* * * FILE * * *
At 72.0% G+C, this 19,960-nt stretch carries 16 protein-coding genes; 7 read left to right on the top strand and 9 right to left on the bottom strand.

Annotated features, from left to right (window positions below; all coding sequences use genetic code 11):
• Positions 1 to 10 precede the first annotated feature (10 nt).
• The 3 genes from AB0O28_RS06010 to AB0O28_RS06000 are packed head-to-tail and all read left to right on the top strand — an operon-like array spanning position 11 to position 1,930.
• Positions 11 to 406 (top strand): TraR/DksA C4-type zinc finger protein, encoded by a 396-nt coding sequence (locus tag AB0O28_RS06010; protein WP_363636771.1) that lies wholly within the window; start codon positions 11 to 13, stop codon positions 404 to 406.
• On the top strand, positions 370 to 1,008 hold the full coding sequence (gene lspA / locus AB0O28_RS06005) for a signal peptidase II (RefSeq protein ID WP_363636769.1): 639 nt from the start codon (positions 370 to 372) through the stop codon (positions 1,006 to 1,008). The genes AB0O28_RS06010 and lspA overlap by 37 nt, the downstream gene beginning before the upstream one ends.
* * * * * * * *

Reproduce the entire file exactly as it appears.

At 72.0% G+C, this 19,960-nt stretch carries 16 protein-coding genes; 7 read left to right on the top strand and 9 right to left on the bottom strand.

Annotated features, from left to right (window positions below; all coding sequences use genetic code 11):
• Positions 1 to 10 precede the first annotated feature (10 nt).
• The 3 genes from AB0O28_RS06010 to AB0O28_RS06000 are packed head-to-tail and all read left to right on the top strand — an operon-like array spanning position 11 to position 1,930.
• Positions 11 to 406 (top strand): TraR/DksA C4-type zinc finger protein, encoded by a 396-nt coding sequence (locus tag AB0O28_RS06010; protein WP_363636771.1) that lies wholly within the window; start codon positions 11 to 13, stop codon positions 404 to 406.
• On the top strand, positions 370 to 1,008 hold the full coding sequence (gene lspA / locus AB0O28_RS06005) for a signal peptidase II (RefSeq protein ID WP_363636769.1): 639 nt from the start codon (positions 370 to 372) through the stop codon (positions 1,006 to 1,008). The genes AB0O28_RS06010 and lspA overlap by 37 nt, the downstream gene beginning before the upstream one ends.